Saturday, 27 February 2016

Magnum - Sacred Blood, Divine...chart position?

All sales figures in the below ramble are sourced from

Yesterday saw the official release of Magnum’s umpteenth album Sacred Blood, “Divine” Lies. As it’s mysteriously absent from Amazon’s Auto-rip service, and the physical CD has yet to deign to pop through the door I’m left not to wonder how great it will be (that’s a given, it will be amazing – certainly all the reviews point to this, as if there was any doubt), but…where will it end up in the charts? Their last effort, 2014’s superb Escape From the Shadow Garden, entered at #38, seeing them back in the UK top 40 for the first time since 1992’s Sleepwalking reached #27, and continued their well-deserved upward trajectory of recent years.  Indeed, in an era of declining album sales Magnum are bucking the trend. Looking at their efforts so far this decade, 2011’s The Visitation reached #55, with the following years On the 13th Day bettering it by a margin and reaching #43. The interesting bit to me is that 12-spot jump was based on only 25 extra first week sales (3098 vs 3073), while Shadow Garden’s extra 5-spot climb required a much larger increase – 3683 sales, to be precise. So while that top 40 placement was cause for celebration, subsequent weeks have suggested they were a little unlucky not to do even better, a fact which has had me confidently predicting a top 30 entry for the new album. Then I saw this week’s charts sales figures…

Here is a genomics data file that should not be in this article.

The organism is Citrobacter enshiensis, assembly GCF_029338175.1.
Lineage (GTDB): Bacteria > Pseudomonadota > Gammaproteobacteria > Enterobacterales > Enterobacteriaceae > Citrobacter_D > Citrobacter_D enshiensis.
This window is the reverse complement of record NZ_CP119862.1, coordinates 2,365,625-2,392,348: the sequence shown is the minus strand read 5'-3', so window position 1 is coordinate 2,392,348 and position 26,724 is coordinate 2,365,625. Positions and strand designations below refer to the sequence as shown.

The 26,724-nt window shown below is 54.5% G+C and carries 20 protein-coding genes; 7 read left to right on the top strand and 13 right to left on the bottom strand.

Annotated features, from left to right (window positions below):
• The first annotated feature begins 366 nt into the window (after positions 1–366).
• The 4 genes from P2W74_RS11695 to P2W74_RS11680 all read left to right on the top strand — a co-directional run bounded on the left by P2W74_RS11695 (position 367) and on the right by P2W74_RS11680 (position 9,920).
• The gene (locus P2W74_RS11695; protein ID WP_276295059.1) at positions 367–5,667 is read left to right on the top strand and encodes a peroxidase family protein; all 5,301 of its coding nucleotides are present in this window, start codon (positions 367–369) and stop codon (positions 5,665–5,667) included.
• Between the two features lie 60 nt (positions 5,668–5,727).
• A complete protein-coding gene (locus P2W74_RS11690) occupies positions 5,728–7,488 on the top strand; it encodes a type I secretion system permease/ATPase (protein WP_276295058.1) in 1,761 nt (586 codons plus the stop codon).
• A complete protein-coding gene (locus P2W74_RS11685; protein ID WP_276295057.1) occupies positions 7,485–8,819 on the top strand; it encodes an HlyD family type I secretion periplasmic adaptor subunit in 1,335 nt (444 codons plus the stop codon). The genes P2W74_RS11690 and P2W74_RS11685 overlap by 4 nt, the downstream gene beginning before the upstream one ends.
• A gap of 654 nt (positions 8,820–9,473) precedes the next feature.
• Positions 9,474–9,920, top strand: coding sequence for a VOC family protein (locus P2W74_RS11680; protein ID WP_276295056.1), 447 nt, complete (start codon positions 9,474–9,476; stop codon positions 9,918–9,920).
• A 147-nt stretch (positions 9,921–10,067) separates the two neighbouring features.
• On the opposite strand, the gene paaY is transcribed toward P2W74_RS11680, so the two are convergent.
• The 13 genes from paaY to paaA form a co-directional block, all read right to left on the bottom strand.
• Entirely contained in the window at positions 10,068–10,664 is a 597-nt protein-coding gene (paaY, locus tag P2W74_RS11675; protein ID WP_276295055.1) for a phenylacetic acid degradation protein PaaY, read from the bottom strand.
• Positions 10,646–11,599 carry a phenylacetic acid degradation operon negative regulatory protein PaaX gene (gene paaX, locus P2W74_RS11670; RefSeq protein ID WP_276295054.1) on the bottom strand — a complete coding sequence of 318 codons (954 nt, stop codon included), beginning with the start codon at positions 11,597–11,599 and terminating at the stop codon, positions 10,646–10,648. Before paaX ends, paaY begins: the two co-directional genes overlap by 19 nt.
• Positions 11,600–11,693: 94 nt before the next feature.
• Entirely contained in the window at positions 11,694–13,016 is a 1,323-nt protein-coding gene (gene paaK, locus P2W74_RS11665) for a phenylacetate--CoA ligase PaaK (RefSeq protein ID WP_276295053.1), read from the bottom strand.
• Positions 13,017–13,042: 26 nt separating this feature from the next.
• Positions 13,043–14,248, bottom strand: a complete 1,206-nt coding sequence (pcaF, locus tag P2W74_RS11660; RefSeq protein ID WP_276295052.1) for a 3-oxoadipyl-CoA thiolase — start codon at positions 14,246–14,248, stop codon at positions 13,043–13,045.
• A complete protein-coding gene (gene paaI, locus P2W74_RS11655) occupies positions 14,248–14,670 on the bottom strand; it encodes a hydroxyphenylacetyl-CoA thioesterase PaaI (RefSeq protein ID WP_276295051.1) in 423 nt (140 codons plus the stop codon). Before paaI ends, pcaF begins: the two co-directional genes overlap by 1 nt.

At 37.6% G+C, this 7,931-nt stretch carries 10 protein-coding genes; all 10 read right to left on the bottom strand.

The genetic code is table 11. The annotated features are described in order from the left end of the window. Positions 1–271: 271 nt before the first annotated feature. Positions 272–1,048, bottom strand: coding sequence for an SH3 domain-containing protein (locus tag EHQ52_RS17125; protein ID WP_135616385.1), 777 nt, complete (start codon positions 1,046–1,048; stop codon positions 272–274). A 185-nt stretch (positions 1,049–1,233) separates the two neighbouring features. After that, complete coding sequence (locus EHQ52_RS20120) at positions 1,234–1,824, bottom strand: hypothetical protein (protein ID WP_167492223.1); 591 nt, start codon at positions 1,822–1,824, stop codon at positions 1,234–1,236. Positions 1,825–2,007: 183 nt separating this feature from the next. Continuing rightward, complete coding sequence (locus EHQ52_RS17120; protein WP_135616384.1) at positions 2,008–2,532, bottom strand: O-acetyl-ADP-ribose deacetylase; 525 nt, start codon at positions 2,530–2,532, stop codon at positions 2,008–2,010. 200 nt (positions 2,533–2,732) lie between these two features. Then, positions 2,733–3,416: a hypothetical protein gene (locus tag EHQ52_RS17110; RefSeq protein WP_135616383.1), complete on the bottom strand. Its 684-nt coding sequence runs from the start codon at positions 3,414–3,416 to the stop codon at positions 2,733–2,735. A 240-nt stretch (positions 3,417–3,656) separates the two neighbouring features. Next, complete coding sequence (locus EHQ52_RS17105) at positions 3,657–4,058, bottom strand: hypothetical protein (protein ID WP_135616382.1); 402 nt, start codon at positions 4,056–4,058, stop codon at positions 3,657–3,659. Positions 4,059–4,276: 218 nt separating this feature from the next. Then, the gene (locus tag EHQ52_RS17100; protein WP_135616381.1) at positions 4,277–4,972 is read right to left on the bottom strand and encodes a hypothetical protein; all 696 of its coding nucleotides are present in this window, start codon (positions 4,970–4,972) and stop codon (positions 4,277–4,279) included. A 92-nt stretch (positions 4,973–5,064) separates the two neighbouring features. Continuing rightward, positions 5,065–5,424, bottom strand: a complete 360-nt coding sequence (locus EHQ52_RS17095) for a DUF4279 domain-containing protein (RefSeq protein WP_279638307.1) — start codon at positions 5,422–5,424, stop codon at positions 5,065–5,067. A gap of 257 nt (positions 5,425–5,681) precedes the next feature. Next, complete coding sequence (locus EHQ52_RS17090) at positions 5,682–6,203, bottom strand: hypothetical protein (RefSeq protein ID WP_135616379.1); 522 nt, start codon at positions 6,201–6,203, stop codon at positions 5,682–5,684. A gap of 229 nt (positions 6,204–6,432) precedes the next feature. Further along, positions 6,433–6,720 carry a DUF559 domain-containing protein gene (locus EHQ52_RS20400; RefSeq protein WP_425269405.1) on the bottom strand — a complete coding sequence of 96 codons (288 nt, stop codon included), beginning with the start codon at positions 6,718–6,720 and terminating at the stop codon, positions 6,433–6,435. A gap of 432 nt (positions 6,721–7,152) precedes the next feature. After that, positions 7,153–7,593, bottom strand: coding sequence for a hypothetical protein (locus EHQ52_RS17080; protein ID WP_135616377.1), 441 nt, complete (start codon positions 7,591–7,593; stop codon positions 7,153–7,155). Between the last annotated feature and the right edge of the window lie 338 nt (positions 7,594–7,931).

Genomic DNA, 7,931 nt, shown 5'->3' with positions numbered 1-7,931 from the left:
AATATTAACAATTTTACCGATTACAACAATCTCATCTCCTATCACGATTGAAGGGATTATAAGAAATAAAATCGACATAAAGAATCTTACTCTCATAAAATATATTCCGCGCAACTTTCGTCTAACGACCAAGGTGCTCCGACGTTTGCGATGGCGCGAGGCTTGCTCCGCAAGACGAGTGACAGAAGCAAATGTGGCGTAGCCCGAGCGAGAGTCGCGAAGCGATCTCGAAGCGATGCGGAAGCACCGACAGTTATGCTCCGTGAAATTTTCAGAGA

Goodness, what a slow week. Buzzjack doesn’t provide the individual sales figures for all albums, but in at #25 is Australian band Wolfmother’s 4th album Victorious with sales of…3089 – yep, a full 30 places higher than The Visitation managed 5 years ago with almost identical sales. On that basis, top 30 seems assured…but let’s go crazy and ask…how about top 20? I wouldn’t have previously thought that a possibility, but this week Sia only needed to shift 4139 copies (of her previous album, not her latest effort that’s residing in the top 10) to sit at #19 and that is not an impossible target for Magnum to reach, especially when you consider that Shadow Garden almost managed a second week in the top 100, with second week sales of 943 consigning it to #105 (a fact I only discovered last night - I’d always assumed the second week drop-off would be far more pronounced).